Electoral system[edit]

Since formation of Malaysia in 1963, Sarawak has hold nine state elections. Since 1979, Sarawak hold state elections separately from the national parliamentary elections. Thus, Sarawak elections become a measure of support of the incumbent government before the next Malaysian general elections.[4] Malaysian electoral system uses the first-past-the-post voting system, where winners take all. Therefore, Sarawak BN consistently won greater proportion of seats than the share of popular vote. Election Commission of Malaysia (EC) had been alleged to be politically aligned with the incumbent government since 1961. The chairman of EC is appointed by the incumbent government and is answerable to the Malaysian prime minister department.[4]


The Sarawak State Legislative Assembly was disssolved by chief minister Abdul Taib Mahmud. The nomination date was set on 9 May 2006 with campaign period set from 10 May to 19 May.[4] This election also saw larger number of women candidates being fielded by both government and opposition parties. BN nominated six women candidates while the opposition slated four women candidates.[4] BN has introduced 18 new faces in the election.[4]

There were only a total of 892,537 voters, which was less than a third of the 2.5 million total population in Sarawak.[4]

Parties and leaders[edit]


Sarawak Barisan Nasional (BN) coalition and its predecessor Alliance has been securing decisive victories in every state elections since the formation of Malaysia. Sarawak is also one of the five states in Malaysia where the governing BN coalition secured more than 90% of the seats in almost every election. Other states are: Malacca, Perlis, Negeri Sembilan, and Johor.[4] Sarawak BN consists of entirely local parties: United Traditional Bumiputera Party (PBB), Sarawak United People's Party (SUPP), Sarawak Peoples Party (PRS), and Sarawak Progressive Democratic Party (SPDP). Sarawak chief minister Abdul Taib Mahmud is the president of PBB. He is also the chairman of Sarawak BN. His party consists of Malay-Melanau party members. SUPP is predominantly Chinese, although the party also has several Iban members. PRS is the combination of Iban and Chinese members while SPDP is predominantly Iban. Both PRS and SPDP are either direct or indirect splinter parties from Sarawak National Party (SNAP).[4]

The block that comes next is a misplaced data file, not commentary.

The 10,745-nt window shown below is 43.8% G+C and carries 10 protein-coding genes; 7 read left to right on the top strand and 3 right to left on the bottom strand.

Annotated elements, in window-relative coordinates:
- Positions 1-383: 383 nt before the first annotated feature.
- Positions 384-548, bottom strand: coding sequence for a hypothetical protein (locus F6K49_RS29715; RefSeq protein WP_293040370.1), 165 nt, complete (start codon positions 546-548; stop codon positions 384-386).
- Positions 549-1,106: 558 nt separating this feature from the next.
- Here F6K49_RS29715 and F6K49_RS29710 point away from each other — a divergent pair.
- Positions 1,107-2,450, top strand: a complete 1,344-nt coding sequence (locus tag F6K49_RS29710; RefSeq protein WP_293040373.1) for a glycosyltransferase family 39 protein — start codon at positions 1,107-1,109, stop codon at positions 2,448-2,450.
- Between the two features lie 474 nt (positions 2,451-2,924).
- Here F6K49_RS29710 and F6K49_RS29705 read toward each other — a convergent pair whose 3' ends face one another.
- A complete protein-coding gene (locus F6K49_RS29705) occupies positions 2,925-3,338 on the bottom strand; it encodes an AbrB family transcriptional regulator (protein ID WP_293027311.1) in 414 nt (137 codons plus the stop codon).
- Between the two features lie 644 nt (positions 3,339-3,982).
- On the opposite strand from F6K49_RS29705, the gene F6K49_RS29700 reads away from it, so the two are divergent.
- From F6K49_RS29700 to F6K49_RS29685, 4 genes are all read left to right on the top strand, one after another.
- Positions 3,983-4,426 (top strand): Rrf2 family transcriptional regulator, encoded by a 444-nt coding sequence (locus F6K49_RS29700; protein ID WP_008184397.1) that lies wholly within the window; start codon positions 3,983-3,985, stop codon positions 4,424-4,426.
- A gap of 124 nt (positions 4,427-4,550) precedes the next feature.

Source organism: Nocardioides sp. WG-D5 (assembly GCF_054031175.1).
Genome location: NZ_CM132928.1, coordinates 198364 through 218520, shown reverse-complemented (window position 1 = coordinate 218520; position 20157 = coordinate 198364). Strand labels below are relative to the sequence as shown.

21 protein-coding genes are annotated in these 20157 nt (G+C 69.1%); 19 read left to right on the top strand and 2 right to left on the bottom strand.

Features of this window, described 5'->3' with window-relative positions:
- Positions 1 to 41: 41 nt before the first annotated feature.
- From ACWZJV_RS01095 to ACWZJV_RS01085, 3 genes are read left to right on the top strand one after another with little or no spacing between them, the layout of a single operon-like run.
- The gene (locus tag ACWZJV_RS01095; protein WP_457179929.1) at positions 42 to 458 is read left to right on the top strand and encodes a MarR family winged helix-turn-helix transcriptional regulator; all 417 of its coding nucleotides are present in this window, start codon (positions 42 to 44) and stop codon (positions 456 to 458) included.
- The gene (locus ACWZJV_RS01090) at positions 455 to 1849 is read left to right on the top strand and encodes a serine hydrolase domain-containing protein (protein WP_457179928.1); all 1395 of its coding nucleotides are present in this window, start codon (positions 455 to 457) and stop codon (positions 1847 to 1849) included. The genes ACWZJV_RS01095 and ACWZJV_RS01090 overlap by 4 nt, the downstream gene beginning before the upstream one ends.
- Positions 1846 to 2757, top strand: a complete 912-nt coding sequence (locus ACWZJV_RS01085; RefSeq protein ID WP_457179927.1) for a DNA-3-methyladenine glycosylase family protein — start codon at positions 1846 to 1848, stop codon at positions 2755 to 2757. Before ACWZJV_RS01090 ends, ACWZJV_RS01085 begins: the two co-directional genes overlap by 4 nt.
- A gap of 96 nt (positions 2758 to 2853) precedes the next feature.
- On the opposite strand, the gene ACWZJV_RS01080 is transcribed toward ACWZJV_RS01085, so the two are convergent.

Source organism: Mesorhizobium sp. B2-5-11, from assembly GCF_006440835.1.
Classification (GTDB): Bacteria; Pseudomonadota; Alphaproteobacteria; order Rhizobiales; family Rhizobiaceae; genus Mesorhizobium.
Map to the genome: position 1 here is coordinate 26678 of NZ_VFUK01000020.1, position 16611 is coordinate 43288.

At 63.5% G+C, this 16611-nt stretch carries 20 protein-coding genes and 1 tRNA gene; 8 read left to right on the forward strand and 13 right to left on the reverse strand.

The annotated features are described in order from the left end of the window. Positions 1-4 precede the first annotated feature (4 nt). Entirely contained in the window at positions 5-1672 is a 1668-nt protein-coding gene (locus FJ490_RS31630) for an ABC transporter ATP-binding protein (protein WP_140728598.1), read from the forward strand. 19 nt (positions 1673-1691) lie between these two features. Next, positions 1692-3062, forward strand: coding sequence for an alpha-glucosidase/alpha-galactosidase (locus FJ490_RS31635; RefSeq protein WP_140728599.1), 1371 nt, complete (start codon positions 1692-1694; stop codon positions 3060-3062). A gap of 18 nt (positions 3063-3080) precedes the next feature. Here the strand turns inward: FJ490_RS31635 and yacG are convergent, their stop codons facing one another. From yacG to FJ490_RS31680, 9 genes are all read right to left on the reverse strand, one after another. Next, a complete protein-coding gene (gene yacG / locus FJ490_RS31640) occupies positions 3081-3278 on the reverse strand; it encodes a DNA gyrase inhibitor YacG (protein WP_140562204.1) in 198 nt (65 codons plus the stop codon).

Sarawak National Party (SNAP) was a component party in Sarawak BN in 2001. However, in 2002, SNAP was grippled by a leadership crisis. It was later deregistered by the Malaysian Registrar of Societies (ROS) on 5 November 2002 due to the persistent unresolved leadership crisis. The party then filed a judicial review against the ROS decision. The review was dismissed by the High Court in September 2006.[5] During the 2002 SNAP crisis, Sarawak Progressive Democratic Party (SPDP) was formed and admitted into Sarawak BN.[6] SNAP then departed from BN and became an opposition party in 2004.[4] In the same year, a another component party of Sarawak BN, Parti Bangsa Dayak Sarawak (PBDS), which was a splinter party from SNAP in 1983, faced a leadership crisis and was deregistered. Sarawak Peoples Party (PRS) was formed later and admitted into Sarawak BN.[6]

Amongst all the opposition parties in Sarawak, only Democratic Action Party (DAP) has a seat in Kidurong since 2001 election. DAP had left Barisan Alternatif (BA) before the 2001 election. It has reached an informal agreement with People's Justice Party (PKR) for the latter to contest at Padungan in return for not contesting against DAP in 2004 Malaysian general election.[4]

Meanwhile, People's Justice Party (PKR) together with Sarawak National Party (SNAP) teamed up to form the Sarawak United Front (Barisan Bersatu Sarawak, BBS).[4] Malaysian Dayak Congress (MDC), being one of the two parties split from the deregistered PBDS in 2004, was awaiting for registration approval from ROS.[7][8] Therefore, BBS had allowed candidates from MDC to use SNAP party symbol to contest in this election.[9][4] Meanwhile, Malaysian Islamic Party (PAS) decided to contest in only one seat in view of voters base in Sarawak mainly consists of non-Muslims.[4]